Recently I was faced with building a sub-nav menu that displays all the child pages contained in that parents menu. An example would be, say we a navigation menu called “Products”, and within that menu is a list of child pages such as “Computers”, “TVs”, “Phones”. I needed to create a menu that would display all child pages of “Products” in a side bar menu. This would seem fairly straight forward in most cases, but if we add a third level to here, things get complicated.
I put together a script that will, no matter the level of child pages, always return the list child pages from the main parent.
Here’s the script –
Since we are dealing with a sidebar navigation, we’ll be fetching post information outside of the loop, we need to set the $post object scope to global. This will allow us to deal with the information retrieved by this WordPress object.
Next we need to set an if statement checking if the current $post object has a Parent ID. The $post object holds all the specific information for each post. If $post does contain a Parent ID, we will run some code, if not, we run a default.
Now for the best part! If our if statement returns true with a parent ID this is the code we will run. We will use the _get_post_ancestors() function to return an array of all the Parent ID’s for the current post. We will assign a variable called $parentids so we can refer to the data in a second.
In the last line we will use the end() function to grab the last ID in the _$parentids array. The reason we do this is because the top most parent ID is always last in the array, so we will need that ID to display the child pages as we need to. Even if it returns one ID, we’ll still be able to return the correct parent ID. We then assign the end() function to a variable called $id.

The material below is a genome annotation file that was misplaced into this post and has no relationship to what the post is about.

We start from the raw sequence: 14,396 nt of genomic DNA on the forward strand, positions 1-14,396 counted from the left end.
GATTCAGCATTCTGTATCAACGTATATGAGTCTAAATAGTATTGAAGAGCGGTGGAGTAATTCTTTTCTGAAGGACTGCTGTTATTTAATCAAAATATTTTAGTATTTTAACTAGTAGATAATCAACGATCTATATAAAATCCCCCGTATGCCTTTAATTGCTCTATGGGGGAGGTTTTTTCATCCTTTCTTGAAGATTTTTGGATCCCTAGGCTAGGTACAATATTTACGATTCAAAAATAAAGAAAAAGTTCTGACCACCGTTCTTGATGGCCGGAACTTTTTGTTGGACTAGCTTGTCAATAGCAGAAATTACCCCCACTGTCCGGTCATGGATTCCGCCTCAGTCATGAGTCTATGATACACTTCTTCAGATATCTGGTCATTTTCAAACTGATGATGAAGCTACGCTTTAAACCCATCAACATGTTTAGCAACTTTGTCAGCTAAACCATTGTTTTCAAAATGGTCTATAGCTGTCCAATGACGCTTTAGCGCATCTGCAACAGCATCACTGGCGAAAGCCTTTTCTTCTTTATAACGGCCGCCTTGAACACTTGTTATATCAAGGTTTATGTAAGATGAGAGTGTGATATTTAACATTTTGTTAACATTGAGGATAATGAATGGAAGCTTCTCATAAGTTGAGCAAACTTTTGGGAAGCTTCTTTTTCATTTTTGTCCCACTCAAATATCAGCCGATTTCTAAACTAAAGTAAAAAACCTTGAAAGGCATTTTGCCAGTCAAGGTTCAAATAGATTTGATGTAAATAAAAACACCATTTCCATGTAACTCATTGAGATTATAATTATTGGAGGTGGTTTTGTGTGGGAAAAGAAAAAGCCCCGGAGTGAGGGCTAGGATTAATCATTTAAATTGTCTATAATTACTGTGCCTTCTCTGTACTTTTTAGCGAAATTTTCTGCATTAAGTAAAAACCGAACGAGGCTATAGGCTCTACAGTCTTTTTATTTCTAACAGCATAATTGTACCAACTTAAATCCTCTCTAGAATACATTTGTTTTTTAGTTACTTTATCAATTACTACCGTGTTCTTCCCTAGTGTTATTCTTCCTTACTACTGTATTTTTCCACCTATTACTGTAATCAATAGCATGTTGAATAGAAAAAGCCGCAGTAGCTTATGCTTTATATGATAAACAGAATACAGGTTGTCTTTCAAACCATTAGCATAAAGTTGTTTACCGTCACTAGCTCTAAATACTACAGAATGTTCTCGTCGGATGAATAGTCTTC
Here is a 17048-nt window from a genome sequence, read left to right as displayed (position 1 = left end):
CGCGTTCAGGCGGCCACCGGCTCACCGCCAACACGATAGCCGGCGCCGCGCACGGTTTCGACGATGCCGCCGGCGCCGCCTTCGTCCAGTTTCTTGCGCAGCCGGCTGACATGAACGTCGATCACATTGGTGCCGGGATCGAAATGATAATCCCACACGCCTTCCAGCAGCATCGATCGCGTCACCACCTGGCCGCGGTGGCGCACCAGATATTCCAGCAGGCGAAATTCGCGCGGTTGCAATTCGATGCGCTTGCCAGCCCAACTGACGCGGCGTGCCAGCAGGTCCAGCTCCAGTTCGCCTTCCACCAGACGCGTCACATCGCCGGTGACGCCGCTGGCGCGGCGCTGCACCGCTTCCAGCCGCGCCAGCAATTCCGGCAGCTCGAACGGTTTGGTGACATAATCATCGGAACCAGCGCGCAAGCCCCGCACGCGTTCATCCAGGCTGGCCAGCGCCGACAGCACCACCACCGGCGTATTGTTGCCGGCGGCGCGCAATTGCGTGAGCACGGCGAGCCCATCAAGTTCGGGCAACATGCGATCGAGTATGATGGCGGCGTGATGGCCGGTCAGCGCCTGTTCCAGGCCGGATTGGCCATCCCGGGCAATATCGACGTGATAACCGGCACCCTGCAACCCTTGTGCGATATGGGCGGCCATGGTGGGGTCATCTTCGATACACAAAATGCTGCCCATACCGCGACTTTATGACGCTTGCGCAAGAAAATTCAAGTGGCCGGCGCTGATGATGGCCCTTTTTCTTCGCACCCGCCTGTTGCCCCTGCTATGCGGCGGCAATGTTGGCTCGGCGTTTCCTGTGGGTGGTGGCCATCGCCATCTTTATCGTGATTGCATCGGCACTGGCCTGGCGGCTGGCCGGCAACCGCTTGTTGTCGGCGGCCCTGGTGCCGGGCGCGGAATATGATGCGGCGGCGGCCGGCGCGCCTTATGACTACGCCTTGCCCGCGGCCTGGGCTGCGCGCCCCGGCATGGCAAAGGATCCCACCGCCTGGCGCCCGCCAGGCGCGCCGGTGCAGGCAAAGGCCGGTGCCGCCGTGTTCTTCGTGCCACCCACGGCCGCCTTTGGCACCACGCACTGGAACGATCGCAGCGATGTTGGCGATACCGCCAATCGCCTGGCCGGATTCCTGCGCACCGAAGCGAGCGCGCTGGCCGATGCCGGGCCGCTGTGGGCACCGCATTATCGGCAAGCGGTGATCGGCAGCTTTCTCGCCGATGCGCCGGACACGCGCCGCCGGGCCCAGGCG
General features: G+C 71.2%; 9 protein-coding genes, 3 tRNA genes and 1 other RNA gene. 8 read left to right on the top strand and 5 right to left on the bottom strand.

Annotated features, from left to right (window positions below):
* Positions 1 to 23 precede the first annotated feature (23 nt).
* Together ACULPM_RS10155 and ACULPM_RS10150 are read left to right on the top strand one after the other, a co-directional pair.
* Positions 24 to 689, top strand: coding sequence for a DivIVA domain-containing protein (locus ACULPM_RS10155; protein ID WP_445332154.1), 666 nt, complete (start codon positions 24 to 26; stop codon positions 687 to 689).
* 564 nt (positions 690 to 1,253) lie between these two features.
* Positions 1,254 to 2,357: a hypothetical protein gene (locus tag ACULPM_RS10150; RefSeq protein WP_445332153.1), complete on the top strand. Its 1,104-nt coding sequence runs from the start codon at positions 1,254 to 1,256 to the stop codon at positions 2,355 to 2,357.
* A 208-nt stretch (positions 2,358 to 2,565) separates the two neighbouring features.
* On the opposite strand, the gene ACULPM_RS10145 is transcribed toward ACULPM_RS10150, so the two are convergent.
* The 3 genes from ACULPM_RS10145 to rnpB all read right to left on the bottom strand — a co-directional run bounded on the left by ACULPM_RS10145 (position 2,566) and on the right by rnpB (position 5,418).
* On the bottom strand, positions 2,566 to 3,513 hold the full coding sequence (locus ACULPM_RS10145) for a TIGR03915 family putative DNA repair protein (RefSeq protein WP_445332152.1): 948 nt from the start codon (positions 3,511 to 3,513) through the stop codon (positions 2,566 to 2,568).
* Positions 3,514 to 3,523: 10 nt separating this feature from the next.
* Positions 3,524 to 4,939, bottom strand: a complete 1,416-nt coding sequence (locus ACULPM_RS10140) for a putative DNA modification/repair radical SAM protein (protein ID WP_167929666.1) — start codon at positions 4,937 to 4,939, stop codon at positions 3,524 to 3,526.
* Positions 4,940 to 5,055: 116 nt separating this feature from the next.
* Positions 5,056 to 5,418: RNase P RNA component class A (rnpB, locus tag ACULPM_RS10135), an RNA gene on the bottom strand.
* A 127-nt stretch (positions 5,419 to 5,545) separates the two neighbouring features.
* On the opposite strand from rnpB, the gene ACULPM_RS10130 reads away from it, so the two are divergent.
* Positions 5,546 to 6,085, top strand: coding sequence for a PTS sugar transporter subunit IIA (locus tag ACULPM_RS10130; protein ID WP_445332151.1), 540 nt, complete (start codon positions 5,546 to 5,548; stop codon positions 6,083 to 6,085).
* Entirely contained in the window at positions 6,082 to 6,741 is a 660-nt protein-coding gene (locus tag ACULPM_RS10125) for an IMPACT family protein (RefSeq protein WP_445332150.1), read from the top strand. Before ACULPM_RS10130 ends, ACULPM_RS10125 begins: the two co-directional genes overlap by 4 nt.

If our if statement returns false, we will just grab the current posts ID and assign it to a variable called $id.
And the last line of the whole script is the WordPress function _wp_list_pages()_. This function can take a number of parameters, for the complete list, I highly suggest checking out the details at the WordPress Codex. We don’t need anything too extensive for this so we’ll be using two parameters, _titleli and _childof. Let’s dig into what these parameters are exactly.
- title_li - This parameter will set a title to the top of your menu. Assuming you want more control over the title of the function you can set your own title and enter this parameter with an empty value to have _wp_listpages() ignore a title. I normally prefer this method so I usually add this parameter. If you want to use it, just add a value or have WordPress add one for you by omitting this line completely in the function.
- child_of - This is the bread and butter of the script. With this parameter we can feed a post ID here to return the child pages of this post ID. If the post ID doesn’t have any children, it will just return blank.
Now that we know what these parameters are, we can dive a little further into what we are doing. Inside the parenthesis of the _wp_listpages() function we will send a string containing our empty _titleli and _childof parameters, separating each with an ampersand. Since we don’t want to use a title we’ll define _titleli with a blank value (_titleli=). Lastly we will add _childof at the end (placement isn’t really required for it to work) and concatenate our $id variable into the value area (_childof=’ . $id). Concatenating is a PHP operator that will allow us to attach variables, functions to strings. We first need to close the string by adding the single quote after the equal sign, then use the period (.) to attach our $id variable to it.
And that’s it! Let me know what your thoughts are or if there are any questions about the script.